1. Bharatiya Poshan Krishi Kosh
The Ministry of Women and Child Development has launched the Bharatiya Poshan Krishi Kosh (BPKK) in New Delhi.
- The BPKK will be a repository of diverse crops across agro-climatic zones in India for better nutritional outcomes.
- The country has been broadly divided into fifteen agricultural regions based on agro climatic features, particularly soil type, climate including temperature and rainfall and its variation and water resources.
- During the launch event, the father of the Green Revolution in India, M S Swaminathan put forward the five-point action programme for making India nutrition secure. These are:
- Ensure calorie rich diet for women, expectant mothers and children.
- Ensure intake of proteins in the form of pulses to eradicate protein hunger in women and children.
- Eradicate hidden hunger due to deficiency of micronutrients like vitamin A, vitamin B, Iron and Zinc.
- Ensure clean drinking water supply.
- Spreading nutrition literacy in every village particularly in mothers with children less than 100 days’ old.
- The five point action programme also aligns with different Sustainable Development Goals such as SDG 2 (Zero Hunger), SDG 3 (Good Health and Well Being) and SDG 6 (Clean Water and Sanitation).
The Government has launched programmes such as POSHAN Abhiyaan and Pradhan Mantri Matru Vandana Yojana (PMMVY) to tackle malnutrition prevalent in the country
2. Starlink Network by SpaceX
SpaceX, one of the world’s leading private company in space technology has launched the Starlink Network in Lower Earth Orbit (LEO) aimed at providing low-cost and reliable space-based internet services to the world.
- Currently, fibre optic cables or wireless networks through mobile towers provide internet services.
- It can be noted that the idea of space internet system is not new. It is being used through Geostationary Satellite for selective users.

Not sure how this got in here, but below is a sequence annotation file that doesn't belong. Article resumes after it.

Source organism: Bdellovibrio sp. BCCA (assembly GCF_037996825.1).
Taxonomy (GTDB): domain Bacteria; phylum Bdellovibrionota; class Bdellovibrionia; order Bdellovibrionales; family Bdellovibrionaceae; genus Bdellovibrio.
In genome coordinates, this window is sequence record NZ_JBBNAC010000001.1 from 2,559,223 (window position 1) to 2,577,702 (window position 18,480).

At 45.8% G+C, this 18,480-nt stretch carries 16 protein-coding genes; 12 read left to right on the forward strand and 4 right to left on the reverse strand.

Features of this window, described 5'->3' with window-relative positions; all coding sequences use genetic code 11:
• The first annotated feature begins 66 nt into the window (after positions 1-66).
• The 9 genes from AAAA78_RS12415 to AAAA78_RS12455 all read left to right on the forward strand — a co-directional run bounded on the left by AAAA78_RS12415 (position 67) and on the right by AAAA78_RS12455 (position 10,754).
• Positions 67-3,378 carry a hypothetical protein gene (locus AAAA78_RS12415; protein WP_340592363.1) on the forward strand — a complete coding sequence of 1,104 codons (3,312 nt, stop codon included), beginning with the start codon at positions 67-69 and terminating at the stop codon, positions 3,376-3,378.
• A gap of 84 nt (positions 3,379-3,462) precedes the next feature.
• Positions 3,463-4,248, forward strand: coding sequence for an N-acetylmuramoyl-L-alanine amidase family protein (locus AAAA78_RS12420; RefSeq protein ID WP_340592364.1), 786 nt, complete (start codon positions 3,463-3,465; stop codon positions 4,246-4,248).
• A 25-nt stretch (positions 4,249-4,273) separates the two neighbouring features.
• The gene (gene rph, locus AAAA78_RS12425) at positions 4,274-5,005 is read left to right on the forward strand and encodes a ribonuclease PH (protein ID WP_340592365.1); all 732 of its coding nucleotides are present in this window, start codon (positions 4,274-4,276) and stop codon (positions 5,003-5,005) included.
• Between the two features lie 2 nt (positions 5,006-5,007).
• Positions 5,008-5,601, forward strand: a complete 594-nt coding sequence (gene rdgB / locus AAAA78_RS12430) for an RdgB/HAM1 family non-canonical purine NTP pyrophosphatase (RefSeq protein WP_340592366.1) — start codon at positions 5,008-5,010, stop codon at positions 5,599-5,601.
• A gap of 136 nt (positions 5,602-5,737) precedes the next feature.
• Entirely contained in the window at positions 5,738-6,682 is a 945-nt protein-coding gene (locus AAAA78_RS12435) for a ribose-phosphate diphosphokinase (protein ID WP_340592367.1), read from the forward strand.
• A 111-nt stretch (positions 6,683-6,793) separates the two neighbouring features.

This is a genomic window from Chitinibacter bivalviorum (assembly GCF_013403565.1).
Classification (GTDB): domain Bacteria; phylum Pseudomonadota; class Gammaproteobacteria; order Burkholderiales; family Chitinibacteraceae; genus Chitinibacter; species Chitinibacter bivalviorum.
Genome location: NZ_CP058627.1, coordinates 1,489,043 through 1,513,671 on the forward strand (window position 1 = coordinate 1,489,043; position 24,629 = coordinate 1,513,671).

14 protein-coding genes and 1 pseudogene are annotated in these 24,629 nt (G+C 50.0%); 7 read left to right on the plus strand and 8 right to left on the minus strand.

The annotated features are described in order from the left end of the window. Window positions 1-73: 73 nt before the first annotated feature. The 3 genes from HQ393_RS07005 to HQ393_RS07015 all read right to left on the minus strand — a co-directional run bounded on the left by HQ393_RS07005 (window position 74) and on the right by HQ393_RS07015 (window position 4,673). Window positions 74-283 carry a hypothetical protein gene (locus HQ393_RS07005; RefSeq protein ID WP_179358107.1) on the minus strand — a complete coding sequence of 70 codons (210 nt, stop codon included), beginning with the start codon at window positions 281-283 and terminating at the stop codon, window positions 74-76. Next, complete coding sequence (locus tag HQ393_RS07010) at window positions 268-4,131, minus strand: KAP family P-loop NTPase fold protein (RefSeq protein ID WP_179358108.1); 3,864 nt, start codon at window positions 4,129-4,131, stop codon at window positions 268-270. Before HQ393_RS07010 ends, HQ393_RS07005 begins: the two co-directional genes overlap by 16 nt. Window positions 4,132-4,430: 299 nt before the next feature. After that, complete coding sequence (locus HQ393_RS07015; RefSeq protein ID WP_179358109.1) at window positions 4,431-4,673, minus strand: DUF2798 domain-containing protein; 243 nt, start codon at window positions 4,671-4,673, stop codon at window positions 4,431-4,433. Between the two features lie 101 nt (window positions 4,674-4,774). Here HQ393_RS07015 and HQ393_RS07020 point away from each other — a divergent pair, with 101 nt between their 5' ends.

- Starlink is a project by SpaceX to build a broadband network with a cluster of orbiting spacecraft that could eventually number thousands.
- The Starlink network is one of several ongoing efforts to start beaming data signals from space.
Space Internet with Geostationary Satellite
- Most of the existing space-based Internet systems use satellites in geostationary orbit.
- Geostationary orbit is located at a 000000height of 35,786 km over the Earth’s surface, directly above the Equator.
- Satellites in this orbit completes one revolution of the Earth at the same time that the earth rotates once on its axis.
- To the observer on the ground, therefore, a satellite in a geostationary orbit appears stationary.
- Coverage: The signals from one geostationary satellite can cover roughly a third of the planet — and three to four satellites would be enough to cover the entire Earth.
- Easier Connectivity: As satellites appear to be stationary, it is easier to link to them.
- Latency Issues: The transmission from a satellite in geostationary orbit has a latency of about 600 milliseconds. The geostationary satellites are located at higher altitudes compared to LEO, thus the longer the distance that needs to be covered results into greater latency.
Space Internet with Low Earth Orbiting Satellite
The Low Earth Orbit extends up to 2,000 km above the Earth’s surface.